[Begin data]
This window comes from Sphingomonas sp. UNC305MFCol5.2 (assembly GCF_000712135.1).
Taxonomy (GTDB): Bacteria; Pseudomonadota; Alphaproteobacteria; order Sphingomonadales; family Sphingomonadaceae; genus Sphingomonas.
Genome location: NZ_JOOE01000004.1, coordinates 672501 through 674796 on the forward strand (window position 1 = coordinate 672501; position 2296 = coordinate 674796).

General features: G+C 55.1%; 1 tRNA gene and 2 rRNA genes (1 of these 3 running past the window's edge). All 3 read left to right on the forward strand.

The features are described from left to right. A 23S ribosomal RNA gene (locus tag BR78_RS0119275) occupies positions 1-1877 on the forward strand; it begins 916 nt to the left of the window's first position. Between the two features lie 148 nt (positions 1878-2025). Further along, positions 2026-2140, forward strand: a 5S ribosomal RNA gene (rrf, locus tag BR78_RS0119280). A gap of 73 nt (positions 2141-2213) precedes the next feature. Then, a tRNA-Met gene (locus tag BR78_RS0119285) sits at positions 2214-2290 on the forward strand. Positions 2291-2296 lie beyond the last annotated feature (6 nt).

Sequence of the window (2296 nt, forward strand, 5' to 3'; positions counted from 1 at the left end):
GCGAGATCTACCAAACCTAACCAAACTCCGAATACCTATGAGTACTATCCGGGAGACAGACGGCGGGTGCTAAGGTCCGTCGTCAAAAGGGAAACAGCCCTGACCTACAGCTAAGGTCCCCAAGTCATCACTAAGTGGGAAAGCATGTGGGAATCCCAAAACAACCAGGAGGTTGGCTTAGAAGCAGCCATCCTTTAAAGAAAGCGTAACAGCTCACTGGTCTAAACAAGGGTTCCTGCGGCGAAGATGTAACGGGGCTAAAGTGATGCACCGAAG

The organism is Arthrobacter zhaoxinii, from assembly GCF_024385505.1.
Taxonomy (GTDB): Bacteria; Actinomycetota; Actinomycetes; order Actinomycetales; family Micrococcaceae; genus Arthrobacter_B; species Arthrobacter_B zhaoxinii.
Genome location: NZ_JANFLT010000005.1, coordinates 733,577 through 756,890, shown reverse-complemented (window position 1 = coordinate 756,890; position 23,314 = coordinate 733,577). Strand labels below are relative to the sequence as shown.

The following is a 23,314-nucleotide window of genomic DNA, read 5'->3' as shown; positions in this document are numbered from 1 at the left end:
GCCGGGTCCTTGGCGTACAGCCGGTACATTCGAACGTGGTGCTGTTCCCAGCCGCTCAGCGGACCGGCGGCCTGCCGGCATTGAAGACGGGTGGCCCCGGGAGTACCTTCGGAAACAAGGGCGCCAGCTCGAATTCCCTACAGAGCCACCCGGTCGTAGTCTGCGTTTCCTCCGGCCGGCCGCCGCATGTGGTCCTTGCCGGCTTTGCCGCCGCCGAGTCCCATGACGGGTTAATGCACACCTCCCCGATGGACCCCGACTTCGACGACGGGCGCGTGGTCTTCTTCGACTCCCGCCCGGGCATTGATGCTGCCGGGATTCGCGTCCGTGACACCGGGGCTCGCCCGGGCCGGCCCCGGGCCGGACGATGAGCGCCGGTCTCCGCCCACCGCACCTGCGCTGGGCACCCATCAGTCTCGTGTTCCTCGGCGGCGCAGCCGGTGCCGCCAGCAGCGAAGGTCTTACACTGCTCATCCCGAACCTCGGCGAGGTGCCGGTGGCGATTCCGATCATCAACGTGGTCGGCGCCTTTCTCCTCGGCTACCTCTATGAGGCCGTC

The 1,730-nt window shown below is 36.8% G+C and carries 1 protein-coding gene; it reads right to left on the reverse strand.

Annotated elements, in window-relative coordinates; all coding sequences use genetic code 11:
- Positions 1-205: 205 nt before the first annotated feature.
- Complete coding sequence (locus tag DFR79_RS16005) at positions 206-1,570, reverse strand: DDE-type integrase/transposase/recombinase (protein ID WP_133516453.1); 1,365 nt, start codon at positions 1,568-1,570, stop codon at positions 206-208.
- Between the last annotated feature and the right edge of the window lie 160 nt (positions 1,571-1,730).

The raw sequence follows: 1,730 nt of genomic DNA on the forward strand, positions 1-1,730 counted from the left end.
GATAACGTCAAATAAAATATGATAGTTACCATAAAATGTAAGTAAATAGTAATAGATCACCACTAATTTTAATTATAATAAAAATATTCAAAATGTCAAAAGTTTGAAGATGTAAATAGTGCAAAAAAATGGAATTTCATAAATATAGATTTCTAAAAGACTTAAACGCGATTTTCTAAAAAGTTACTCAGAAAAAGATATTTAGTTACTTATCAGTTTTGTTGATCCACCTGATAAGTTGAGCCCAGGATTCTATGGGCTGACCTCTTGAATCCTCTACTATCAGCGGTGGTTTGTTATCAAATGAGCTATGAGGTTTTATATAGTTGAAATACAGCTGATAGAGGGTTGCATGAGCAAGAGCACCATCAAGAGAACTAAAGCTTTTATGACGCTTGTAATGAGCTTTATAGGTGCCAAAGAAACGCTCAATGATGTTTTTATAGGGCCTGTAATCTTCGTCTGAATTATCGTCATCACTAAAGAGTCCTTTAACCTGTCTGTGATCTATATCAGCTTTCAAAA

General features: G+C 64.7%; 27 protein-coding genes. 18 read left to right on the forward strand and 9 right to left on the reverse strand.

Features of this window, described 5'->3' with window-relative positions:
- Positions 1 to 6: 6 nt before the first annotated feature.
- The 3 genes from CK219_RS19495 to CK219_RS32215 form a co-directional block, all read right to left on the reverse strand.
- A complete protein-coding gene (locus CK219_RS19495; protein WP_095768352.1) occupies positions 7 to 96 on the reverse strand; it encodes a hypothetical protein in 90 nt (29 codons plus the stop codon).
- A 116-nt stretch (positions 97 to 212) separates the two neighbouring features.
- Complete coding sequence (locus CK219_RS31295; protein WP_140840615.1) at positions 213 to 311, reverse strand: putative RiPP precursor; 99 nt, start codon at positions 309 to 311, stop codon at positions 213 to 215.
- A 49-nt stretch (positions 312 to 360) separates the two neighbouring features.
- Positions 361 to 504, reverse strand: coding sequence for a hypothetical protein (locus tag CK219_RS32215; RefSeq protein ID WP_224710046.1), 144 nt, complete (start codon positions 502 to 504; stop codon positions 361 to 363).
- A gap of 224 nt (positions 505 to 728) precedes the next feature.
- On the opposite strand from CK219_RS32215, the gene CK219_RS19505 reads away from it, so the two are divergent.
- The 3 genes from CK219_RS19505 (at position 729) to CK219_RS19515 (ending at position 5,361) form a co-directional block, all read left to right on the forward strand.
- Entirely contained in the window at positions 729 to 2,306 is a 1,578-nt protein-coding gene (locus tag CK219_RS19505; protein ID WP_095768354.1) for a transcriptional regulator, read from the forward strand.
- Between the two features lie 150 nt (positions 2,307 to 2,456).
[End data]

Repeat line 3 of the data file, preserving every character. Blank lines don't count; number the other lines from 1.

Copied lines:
Genome location: NZ_JOOE01000004.1, coordinates 672501 through 674796 on the forward strand (window position 1 = coordinate 672501; position 2296 = coordinate 674796).